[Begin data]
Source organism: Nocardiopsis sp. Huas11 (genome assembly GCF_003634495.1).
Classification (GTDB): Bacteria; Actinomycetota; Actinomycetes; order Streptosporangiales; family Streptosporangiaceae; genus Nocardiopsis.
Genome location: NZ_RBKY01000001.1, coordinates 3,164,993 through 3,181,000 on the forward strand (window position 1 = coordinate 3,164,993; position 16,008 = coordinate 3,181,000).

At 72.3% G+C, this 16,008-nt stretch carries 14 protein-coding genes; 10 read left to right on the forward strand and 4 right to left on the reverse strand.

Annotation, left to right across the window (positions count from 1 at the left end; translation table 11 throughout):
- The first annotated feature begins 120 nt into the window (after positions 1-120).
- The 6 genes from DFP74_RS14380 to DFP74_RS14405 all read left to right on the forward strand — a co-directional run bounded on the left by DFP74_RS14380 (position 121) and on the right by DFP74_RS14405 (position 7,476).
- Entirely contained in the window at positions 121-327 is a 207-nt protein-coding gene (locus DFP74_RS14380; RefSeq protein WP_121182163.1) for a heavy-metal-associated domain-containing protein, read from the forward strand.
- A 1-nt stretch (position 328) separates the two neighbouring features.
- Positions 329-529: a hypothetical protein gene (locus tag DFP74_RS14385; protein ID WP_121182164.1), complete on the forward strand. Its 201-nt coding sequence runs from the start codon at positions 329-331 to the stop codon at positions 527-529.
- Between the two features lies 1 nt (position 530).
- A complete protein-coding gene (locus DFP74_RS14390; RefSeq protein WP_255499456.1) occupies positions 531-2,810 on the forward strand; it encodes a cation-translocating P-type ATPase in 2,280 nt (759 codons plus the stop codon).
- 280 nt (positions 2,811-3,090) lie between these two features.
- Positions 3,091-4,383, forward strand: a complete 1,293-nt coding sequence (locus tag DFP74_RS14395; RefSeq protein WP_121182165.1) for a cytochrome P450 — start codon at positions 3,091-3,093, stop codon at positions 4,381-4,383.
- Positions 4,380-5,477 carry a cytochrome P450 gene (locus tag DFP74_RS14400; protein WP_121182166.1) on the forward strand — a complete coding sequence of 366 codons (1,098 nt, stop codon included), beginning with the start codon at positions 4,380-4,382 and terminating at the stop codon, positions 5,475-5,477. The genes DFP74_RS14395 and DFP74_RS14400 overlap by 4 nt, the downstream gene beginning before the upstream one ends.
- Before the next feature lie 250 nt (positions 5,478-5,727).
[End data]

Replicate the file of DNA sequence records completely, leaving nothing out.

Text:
Source organism: Nocardiopsis sp. Huas11 (genome assembly GCF_003634495.1).
Classification (GTDB): Bacteria; Actinomycetota; Actinomycetes; order Streptosporangiales; family Streptosporangiaceae; genus Nocardiopsis.
Genome location: NZ_RBKY01000001.1, coordinates 3,164,993 through 3,181,000 on the forward strand (window position 1 = coordinate 3,164,993; position 16,008 = coordinate 3,181,000).

At 72.3% G+C, this 16,008-nt stretch carries 14 protein-coding genes; 10 read left to right on the forward strand and 4 right to left on the reverse strand.

Annotation, left to right across the window (positions count from 1 at the left end; translation table 11 throughout):
- The first annotated feature begins 120 nt into the window (after positions 1-120).
- The 6 genes from DFP74_RS14380 to DFP74_RS14405 all read left to right on the forward strand — a co-directional run bounded on the left by DFP74_RS14380 (position 121) and on the right by DFP74_RS14405 (position 7,476).
- Entirely contained in the window at positions 121-327 is a 207-nt protein-coding gene (locus DFP74_RS14380; RefSeq protein WP_121182163.1) for a heavy-metal-associated domain-containing protein, read from the forward strand.
- A 1-nt stretch (position 328) separates the two neighbouring features.
- Positions 329-529: a hypothetical protein gene (locus tag DFP74_RS14385; protein ID WP_121182164.1), complete on the forward strand. Its 201-nt coding sequence runs from the start codon at positions 329-331 to the stop codon at positions 527-529.
- Between the two features lies 1 nt (position 530).
- A complete protein-coding gene (locus DFP74_RS14390; RefSeq protein WP_255499456.1) occupies positions 531-2,810 on the forward strand; it encodes a cation-translocating P-type ATPase in 2,280 nt (759 codons plus the stop codon).
- 280 nt (positions 2,811-3,090) lie between these two features.
- Positions 3,091-4,383, forward strand: a complete 1,293-nt coding sequence (locus tag DFP74_RS14395; RefSeq protein WP_121182165.1) for a cytochrome P450 — start codon at positions 3,091-3,093, stop codon at positions 4,381-4,383.
- Positions 4,380-5,477 carry a cytochrome P450 gene (locus tag DFP74_RS14400; protein WP_121182166.1) on the forward strand — a complete coding sequence of 366 codons (1,098 nt, stop codon included), beginning with the start codon at positions 4,380-4,382 and terminating at the stop codon, positions 5,475-5,477. The genes DFP74_RS14395 and DFP74_RS14400 overlap by 4 nt, the downstream gene beginning before the upstream one ends.
- Before the next feature lie 250 nt (positions 5,478-5,727).